After establishing an intriguing world and premise in the first issue, what I really wanted from Hadrian’s Wall #2 was a chance to delve a little deeper into the characters. Who are the crew of this pokey little vessel? How are they coping with the loss of a fellow crew member? Fortunately, these are exactly the questions this issue seeks to address.
Hadrian’s Wall #2 kicks off with an extended prologue featuring fragments from Simon’s initial routine interviews with every crew member (save for one notable exception that he unsurprisingly saves till last). In many cases this is our first real introduction to them. Each character gets a page at most, yet with skillful writing and Rod Reis’ meticulous and expressive artwork you immediately come away with a strong impression of each of them.
That impression is only bolstered by the following double page spread which treats us to a glimpse of Simon’s corkboard, on which he has arranged their personnel files and his initial notes. This is the perfect opportunity for readers to start playing armchair detective, piecing together an idea of these people and what motivation they might have, if any, to bump off poor Edward. I, for one, relished the opportunity.
The interview with Simon’s ex-wife Annabelle is every bit as awkward as expected. They’re both clearly bloody-minded individuals and neither can resist the opportunity to needle the other. Whilst it’s clear Annabelle knows more than she is letting on, she is far too obvious a suspect to be the actual killer. I think. Maybe. A bit. OK, there’s probably a reason why I’m reviewing comic books instead of working for Scotland Yard, isn’t there?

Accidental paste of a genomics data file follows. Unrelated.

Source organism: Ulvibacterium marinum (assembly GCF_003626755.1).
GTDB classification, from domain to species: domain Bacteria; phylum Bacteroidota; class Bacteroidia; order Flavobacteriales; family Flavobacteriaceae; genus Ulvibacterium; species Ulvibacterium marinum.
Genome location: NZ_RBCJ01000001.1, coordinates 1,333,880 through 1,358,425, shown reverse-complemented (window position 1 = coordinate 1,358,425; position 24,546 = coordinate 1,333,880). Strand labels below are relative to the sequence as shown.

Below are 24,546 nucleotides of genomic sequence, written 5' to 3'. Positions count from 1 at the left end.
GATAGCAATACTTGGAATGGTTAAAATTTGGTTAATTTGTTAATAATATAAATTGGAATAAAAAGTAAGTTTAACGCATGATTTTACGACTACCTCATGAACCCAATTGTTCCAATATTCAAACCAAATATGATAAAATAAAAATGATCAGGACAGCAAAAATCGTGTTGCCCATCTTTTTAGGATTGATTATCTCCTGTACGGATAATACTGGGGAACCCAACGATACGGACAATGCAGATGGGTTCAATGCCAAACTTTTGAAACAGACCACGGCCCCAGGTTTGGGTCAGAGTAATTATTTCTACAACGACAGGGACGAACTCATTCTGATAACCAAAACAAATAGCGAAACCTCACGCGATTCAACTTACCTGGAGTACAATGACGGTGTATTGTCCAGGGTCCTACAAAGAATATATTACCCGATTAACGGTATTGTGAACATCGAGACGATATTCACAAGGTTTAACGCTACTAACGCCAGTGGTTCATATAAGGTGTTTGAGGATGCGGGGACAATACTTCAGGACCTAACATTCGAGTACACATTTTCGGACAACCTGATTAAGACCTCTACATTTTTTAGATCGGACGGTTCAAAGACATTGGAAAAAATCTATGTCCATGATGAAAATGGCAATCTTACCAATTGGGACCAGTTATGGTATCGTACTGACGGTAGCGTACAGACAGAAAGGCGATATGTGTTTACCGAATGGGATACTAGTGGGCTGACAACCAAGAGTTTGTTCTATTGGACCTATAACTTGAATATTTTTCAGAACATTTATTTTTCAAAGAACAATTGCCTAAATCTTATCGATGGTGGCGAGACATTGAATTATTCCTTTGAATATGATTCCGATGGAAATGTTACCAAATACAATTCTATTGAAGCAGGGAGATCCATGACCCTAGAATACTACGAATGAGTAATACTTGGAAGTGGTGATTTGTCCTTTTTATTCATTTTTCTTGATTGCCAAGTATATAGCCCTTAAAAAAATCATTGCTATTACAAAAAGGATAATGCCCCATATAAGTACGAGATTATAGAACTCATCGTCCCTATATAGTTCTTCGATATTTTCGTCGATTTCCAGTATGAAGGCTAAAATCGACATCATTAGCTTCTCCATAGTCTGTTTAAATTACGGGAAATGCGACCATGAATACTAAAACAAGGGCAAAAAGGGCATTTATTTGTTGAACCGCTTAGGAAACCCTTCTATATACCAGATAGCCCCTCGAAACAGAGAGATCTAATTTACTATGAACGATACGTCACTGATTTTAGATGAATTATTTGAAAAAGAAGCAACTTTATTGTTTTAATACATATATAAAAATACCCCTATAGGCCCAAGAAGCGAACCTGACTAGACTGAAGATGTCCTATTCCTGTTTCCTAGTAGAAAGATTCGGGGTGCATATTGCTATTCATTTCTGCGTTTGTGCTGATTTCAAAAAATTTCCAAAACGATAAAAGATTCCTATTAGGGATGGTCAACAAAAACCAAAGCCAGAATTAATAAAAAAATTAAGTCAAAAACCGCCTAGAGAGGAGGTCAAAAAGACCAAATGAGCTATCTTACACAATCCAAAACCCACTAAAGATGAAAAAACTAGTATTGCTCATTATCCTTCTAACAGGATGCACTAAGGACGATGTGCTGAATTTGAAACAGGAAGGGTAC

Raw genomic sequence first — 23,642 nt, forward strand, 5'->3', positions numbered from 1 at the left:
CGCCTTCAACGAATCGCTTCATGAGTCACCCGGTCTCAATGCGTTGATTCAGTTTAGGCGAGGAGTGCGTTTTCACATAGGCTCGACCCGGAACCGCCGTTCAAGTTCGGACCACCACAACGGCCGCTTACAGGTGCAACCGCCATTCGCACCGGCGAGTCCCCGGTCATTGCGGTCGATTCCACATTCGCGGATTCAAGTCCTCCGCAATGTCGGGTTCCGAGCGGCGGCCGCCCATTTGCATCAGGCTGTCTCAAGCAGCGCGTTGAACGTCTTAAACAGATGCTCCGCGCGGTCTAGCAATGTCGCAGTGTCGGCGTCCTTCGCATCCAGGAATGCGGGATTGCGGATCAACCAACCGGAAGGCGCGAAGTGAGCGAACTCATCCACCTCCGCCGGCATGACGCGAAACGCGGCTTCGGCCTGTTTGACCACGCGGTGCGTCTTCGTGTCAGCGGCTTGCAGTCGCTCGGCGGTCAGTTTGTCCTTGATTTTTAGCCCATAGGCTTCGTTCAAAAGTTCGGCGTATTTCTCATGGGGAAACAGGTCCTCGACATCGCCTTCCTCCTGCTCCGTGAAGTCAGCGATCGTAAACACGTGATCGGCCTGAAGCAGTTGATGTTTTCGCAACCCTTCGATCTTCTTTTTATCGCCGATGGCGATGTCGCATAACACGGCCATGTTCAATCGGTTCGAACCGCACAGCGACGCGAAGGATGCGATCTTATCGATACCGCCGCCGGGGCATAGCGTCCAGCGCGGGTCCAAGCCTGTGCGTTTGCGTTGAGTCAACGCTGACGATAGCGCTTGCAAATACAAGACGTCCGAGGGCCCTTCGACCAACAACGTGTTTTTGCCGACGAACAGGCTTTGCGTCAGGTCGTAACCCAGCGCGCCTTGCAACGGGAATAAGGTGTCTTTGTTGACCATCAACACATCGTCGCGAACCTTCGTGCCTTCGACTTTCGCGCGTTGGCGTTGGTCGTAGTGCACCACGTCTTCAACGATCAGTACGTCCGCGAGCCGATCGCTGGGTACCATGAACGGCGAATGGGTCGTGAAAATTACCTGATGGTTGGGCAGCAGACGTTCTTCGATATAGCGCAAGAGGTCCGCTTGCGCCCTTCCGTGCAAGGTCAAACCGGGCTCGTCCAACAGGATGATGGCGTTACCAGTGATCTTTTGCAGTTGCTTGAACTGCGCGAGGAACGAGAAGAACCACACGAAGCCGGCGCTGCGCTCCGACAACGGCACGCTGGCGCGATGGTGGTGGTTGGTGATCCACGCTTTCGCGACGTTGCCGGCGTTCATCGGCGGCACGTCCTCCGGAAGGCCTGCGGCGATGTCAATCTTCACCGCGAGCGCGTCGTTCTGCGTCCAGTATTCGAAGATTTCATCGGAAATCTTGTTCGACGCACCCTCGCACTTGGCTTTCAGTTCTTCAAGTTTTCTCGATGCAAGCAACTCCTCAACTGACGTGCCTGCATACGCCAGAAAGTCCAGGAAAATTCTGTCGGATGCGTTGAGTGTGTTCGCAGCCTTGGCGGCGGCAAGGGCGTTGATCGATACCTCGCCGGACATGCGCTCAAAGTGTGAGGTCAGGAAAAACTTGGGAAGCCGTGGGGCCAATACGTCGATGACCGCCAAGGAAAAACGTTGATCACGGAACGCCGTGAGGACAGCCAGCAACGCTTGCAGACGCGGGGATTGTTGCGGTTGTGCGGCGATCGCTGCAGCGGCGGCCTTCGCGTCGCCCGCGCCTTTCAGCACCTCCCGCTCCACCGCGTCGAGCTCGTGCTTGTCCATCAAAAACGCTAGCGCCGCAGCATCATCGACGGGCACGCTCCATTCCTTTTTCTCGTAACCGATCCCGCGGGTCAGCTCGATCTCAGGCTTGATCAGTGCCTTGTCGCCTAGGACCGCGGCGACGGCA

I must take a moment to point out how crucial Reis’ artwork is to the success of this book. Throughout this issue he pays such careful attention to every character’s face and body language that it’s clear how they’re really feeling even when their dialogue directly contradicts this. Reis also breathes life into the environs of the ship itself. Hadrian’s Wall is a dark, cold-looking place, where utility has trumped aesthetics every time. As engrossing as the story is, it is Reis’ art that makes me care about these people and the world they inhabit.
As the investigation continues and the tension ramps up, a few new interesting tidbits come to light, including the results of the toxicology report and some confirmation of Marshall’s motivations for hiring an investigator with such close ties to the victim, which was something I was wondering about after the first issue. We also (kinda) get a clue regarding who is responsible for flushing Simon’s painkillers down the sink. I expect we’ll start to see the consequences of that gamble very soon…
The choice to reveal this information outside of Simon’s view is an interesting one. There are two ways to approach detective fiction – either you stay close to the detective’s investigation throughout or you offer the reader clues and context of which the detective is not immediately aware. Both approaches are valid, though I personally hope we won’t be given too much additional knowledge in future issues. Sometimes it’s nice to be kept guessing with these things, even if you don’t have a hope of figuring it out for yourself.
There is a page towards the end of this issue that sums up everything I love about this series so far. In it we see Simon entering the ship’s dining hall, and the frosty, wordless reactions of the crew to his presence. The tension in Reis’ art is almost unbearable at this point. A pall of worry, hostility and suspicion is engulfing Hadrian’s Wall. The spaceship has become a powder keg that could blow at any moment. The dialogue that follows makes the Cold War analogy explicit, but it’s almost unnecessary by this point. In addition to being an engrossing mystery and science fiction story, this is shaping up to be a surprisingly thought-provoking and depressingly timely book.
- Reis’ artwork conveys complex emotions effortlessly. Plus, it's gorgeous.
- Very effective introductions to the crew, with good reasons to find them all suspicious at this stage.
- Clever use of alternate history as a political backdrop for the story.